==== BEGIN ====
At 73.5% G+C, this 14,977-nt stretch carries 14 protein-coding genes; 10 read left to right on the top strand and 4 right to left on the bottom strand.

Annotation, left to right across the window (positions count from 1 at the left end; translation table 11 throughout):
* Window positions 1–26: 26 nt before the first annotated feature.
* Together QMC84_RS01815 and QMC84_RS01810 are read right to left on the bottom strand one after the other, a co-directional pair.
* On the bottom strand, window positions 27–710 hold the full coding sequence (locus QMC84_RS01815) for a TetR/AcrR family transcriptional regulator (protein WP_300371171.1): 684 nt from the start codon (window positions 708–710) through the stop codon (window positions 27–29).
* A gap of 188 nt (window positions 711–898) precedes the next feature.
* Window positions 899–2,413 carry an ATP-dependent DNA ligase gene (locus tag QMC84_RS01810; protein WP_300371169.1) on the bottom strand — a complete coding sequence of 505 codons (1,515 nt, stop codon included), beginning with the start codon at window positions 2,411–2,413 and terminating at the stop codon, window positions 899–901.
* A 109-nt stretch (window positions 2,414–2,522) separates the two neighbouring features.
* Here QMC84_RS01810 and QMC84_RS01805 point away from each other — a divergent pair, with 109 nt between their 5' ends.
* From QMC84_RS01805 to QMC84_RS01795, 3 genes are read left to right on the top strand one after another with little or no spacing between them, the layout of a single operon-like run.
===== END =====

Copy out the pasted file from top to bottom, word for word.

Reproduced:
At 73.5% G+C, this 14,977-nt stretch carries 14 protein-coding genes; 10 read left to right on the top strand and 4 right to left on the bottom strand.

Annotation, left to right across the window (positions count from 1 at the left end; translation table 11 throughout):
* Window positions 1–26: 26 nt before the first annotated feature.
* Together QMC84_RS01815 and QMC84_RS01810 are read right to left on the bottom strand one after the other, a co-directional pair.
* On the bottom strand, window positions 27–710 hold the full coding sequence (locus QMC84_RS01815) for a TetR/AcrR family transcriptional regulator (protein WP_300371171.1): 684 nt from the start codon (window positions 708–710) through the stop codon (window positions 27–29).
* A gap of 188 nt (window positions 711–898) precedes the next feature.
* Window positions 899–2,413 carry an ATP-dependent DNA ligase gene (locus tag QMC84_RS01810; protein WP_300371169.1) on the bottom strand — a complete coding sequence of 505 codons (1,515 nt, stop codon included), beginning with the start codon at window positions 2,411–2,413 and terminating at the stop codon, window positions 899–901.
* A 109-nt stretch (window positions 2,414–2,522) separates the two neighbouring features.
* Here QMC84_RS01810 and QMC84_RS01805 point away from each other — a divergent pair, with 109 nt between their 5' ends.
* From QMC84_RS01805 to QMC84_RS01795, 3 genes are read left to right on the top strand one after another with little or no spacing between them, the layout of a single operon-like run.